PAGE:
Nathalie Baudin’s ability to see murder scenes should help, but she’s suffering the effects of her magic more than ever before. Fortunately she has other Insightfuls to team up with—if they can be trusted.

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Book One

Spectacle (#1)

By Jodie Lynn Zdrok
Publisher: Tor Teen
Release Date: February 12, 2019

Genre: Young Adult, Historical Fiction
A YA murder mystery in which a young reporter must use her supernatural visions to help track down a killer targeting the young women of Paris.

Paris, 1887.

Sixteen-year-old Nathalie Baudin writes the daily morgue column for Le Petit Journal. Her job is to summarize each day’s new arrivals, a task she finds both fascinating and routine. That is, until the day she has a vision of the newest body, a young woman, being murdered–from the perspective of the murderer himself.

When the body of another woman is retrieved from the Seine days later, Paris begins to buzz with rumors that this victim may not be the last. Nathalie’s search for answers sends her down a long, twisty road involving her mentally ill aunt, a brilliant but deluded scientist, and eventually into the Parisian Catacombs. As the killer continues to haunt the streets of Paris, it becomes clear that Nathalie’s strange new ability may make her the only one who can discover the killer’s identity–and she’ll have to do it before she becomes a target herself.

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About the Author

Jodie Lynn Zdrok holds two MAs in European History and an MBA. She enjoys rooting for Boston sports teams, traveling, doing races (to offset being a foodie), and posting cat photos to Instagram. She works in technology and lives in North Carolina by way of Massachusetts.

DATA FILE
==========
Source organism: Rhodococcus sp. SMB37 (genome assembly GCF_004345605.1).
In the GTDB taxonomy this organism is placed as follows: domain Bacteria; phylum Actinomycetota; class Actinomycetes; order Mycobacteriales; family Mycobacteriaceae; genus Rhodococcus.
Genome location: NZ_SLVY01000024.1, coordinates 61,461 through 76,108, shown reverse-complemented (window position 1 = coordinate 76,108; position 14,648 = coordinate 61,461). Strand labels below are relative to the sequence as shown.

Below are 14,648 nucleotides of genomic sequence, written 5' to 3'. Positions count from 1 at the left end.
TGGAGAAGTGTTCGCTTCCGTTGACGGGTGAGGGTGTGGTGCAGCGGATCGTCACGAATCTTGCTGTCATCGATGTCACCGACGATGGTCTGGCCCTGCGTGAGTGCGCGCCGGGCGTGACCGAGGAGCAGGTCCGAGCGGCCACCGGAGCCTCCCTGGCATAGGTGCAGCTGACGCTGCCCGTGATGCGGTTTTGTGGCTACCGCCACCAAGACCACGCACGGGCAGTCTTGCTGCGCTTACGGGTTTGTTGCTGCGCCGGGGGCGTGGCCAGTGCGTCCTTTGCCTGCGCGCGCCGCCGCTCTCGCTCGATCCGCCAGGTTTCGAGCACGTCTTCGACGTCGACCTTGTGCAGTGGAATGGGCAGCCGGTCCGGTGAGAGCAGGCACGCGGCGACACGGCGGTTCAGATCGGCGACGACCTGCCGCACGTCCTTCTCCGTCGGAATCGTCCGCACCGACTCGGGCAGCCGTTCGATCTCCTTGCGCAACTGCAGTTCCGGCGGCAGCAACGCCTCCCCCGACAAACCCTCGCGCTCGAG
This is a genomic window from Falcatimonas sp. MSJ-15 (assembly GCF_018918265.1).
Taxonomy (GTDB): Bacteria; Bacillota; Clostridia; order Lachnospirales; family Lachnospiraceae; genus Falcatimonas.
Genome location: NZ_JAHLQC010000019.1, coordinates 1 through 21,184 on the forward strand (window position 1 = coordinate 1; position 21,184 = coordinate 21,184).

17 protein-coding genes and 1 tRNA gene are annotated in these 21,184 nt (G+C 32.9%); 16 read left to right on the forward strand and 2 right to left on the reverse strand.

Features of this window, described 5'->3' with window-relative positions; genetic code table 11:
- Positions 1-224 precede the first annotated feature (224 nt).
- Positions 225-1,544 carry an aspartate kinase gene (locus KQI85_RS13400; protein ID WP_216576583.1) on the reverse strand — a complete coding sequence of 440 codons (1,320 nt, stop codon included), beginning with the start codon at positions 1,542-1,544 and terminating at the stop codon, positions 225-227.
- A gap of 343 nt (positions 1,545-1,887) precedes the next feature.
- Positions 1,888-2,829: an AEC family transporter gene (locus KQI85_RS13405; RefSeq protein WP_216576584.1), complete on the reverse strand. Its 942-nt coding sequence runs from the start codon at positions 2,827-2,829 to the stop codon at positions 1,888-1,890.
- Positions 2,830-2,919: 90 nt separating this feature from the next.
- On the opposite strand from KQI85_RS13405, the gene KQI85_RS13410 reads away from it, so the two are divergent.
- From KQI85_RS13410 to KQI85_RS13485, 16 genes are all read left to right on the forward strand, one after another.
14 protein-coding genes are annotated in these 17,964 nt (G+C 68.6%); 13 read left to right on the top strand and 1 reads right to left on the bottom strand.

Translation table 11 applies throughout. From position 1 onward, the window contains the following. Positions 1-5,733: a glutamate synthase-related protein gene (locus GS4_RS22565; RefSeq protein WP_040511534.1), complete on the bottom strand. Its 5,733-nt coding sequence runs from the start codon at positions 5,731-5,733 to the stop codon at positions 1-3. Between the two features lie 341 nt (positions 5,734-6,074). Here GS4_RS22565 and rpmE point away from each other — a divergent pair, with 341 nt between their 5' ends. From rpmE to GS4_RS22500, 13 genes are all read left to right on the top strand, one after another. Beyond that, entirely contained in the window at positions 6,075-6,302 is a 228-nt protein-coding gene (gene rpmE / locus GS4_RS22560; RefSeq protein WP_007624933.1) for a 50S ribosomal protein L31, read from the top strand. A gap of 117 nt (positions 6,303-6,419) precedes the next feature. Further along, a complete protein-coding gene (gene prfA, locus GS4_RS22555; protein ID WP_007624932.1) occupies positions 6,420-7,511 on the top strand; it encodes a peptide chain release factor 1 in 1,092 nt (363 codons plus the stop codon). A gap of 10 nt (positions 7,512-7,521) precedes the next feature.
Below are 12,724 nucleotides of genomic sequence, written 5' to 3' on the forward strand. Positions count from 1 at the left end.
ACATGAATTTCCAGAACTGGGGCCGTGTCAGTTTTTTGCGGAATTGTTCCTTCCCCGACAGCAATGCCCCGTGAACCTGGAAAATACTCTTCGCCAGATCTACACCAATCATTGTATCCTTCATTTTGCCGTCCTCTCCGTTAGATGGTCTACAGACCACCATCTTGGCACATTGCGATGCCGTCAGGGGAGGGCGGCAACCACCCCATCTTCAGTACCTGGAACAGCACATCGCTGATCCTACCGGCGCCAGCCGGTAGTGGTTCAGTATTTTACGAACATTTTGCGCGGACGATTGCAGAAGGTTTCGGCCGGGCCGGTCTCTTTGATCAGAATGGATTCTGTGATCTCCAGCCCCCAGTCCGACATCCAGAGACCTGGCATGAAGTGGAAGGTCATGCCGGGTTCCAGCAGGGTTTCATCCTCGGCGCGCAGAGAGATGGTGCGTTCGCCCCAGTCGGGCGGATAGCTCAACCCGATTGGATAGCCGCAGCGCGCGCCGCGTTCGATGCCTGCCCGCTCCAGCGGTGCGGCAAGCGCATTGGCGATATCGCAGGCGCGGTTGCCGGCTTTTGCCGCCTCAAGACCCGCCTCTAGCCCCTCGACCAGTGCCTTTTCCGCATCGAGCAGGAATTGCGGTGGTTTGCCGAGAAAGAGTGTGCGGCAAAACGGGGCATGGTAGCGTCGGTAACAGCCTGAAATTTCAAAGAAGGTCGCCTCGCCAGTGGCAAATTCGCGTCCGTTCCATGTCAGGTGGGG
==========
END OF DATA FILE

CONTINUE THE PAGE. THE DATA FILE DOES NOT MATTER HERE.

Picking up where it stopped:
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Blog Tour: The Weight of a Soul

Blog Tour

The Weight of a Soul

By Elizabeth Tammi
Publisher: Flux
Release Date: December 3rd 2019

Genre: Young Adult, Fantasy, Historical Fiction
When Lena’s younger sister Fressa is found dead, their whole Viking clan mourns—but it is Lena alone who never recovers. Fressa is the sister that should’ve lived, and Lena cannot rest until she knows exactly what killed Fressa and why—and how to bring her back. She strikes a dark deal with Hela, the Norse goddess of death, and begins a new double life to save her sister.
But as Lena gets closer to bringing Fressa back, she dredges up dangerous discoveries about her own family, and finds herself in the middle of a devastating plan to spur Ragnarök –a deadly chain of events leading to total world destruction.
Still, with her sister’s life in the balance, Lena is willing to risk it all. She’s willing to kill. How far will she go before the darkness consumes her?
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Guest Post
“Knowing the basics of Viking mythology/lore.”
I ended up getting the idea for this story in a pretty convenient place—in class! Even though I’ve been intrigued by Norse mythology and Viking history for quite some years, it wasn’t until I had formal instruction in it that things started to click into place. That made research fairly opportune, because I had already done so much reading and writing on it for a graded essay. I’m an American university student, but in 2018 I was able to spend two terms at Oxford in the United Kingdom studying history and writing as a visiting international student. One week, my tutor assigned a unit in Viking history—I read just about everything I could find on the “Viking Age” in the Radcliffe Camera and wrote an essay about the impact of their raids. After discussing the essay in my tutorial with my professor, I felt reaffirmed in my interest in this era.